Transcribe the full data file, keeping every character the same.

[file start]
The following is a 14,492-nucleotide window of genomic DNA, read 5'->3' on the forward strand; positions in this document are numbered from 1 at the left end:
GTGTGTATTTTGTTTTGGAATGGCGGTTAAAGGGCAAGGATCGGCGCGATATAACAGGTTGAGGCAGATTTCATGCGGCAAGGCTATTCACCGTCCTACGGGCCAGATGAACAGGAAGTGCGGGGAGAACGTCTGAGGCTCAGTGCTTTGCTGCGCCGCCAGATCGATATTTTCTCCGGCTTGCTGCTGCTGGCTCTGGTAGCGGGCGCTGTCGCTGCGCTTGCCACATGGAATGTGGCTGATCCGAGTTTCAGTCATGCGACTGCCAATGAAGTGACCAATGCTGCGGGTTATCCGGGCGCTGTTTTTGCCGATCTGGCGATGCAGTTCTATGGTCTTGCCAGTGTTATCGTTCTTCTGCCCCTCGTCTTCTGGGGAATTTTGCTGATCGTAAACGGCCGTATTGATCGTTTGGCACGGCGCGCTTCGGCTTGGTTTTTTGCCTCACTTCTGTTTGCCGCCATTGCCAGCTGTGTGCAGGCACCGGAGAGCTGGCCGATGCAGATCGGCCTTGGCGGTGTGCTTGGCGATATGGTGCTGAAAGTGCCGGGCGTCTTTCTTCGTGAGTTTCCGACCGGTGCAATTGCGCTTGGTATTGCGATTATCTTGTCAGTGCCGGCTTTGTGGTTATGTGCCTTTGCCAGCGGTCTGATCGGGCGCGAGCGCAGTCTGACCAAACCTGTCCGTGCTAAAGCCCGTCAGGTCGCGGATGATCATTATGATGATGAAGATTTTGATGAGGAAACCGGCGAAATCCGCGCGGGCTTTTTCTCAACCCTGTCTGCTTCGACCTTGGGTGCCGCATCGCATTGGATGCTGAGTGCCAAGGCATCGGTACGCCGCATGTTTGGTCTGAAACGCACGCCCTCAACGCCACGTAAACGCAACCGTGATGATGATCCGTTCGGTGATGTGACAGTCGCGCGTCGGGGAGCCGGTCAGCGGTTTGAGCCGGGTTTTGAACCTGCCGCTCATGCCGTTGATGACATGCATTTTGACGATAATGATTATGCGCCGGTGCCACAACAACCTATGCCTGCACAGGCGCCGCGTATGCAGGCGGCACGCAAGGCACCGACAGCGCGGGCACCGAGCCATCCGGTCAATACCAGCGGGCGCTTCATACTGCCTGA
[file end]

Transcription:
The following is a 14,492-nucleotide window of genomic DNA, read 5'->3' on the forward strand; positions in this document are numbered from 1 at the left end:
GTGTGTATTTTGTTTTGGAATGGCGGTTAAAGGGCAAGGATCGGCGCGATATAACAGGTTGAGGCAGATTTCATGCGGCAAGGCTATTCACCGTCCTACGGGCCAGATGAACAGGAAGTGCGGGGAGAACGTCTGAGGCTCAGTGCTTTGCTGCGCCGCCAGATCGATATTTTCTCCGGCTTGCTGCTGCTGGCTCTGGTAGCGGGCGCTGTCGCTGCGCTTGCCACATGGAATGTGGCTGATCCGAGTTTCAGTCATGCGACTGCCAATGAAGTGACCAATGCTGCGGGTTATCCGGGCGCTGTTTTTGCCGATCTGGCGATGCAGTTCTATGGTCTTGCCAGTGTTATCGTTCTTCTGCCCCTCGTCTTCTGGGGAATTTTGCTGATCGTAAACGGCCGTATTGATCGTTTGGCACGGCGCGCTTCGGCTTGGTTTTTTGCCTCACTTCTGTTTGCCGCCATTGCCAGCTGTGTGCAGGCACCGGAGAGCTGGCCGATGCAGATCGGCCTTGGCGGTGTGCTTGGCGATATGGTGCTGAAAGTGCCGGGCGTCTTTCTTCGTGAGTTTCCGACCGGTGCAATTGCGCTTGGTATTGCGATTATCTTGTCAGTGCCGGCTTTGTGGTTATGTGCCTTTGCCAGCGGTCTGATCGGGCGCGAGCGCAGTCTGACCAAACCTGTCCGTGCTAAAGCCCGTCAGGTCGCGGATGATCATTATGATGATGAAGATTTTGATGAGGAAACCGGCGAAATCCGCGCGGGCTTTTTCTCAACCCTGTCTGCTTCGACCTTGGGTGCCGCATCGCATTGGATGCTGAGTGCCAAGGCATCGGTACGCCGCATGTTTGGTCTGAAACGCACGCCCTCAACGCCACGTAAACGCAACCGTGATGATGATCCGTTCGGTGATGTGACAGTCGCGCGTCGGGGAGCCGGTCAGCGGTTTGAGCCGGGTTTTGAACCTGCCGCTCATGCCGTTGATGACATGCATTTTGACGATAATGATTATGCGCCGGTGCCACAACAACCTATGCCTGCACAGGCGCCGCGTATGCAGGCGGCACGCAAGGCACCGACAGCGCGGGCACCGAGCCATCCGGTCAATACCAGCGGGCGCTTCATACTGCCTGA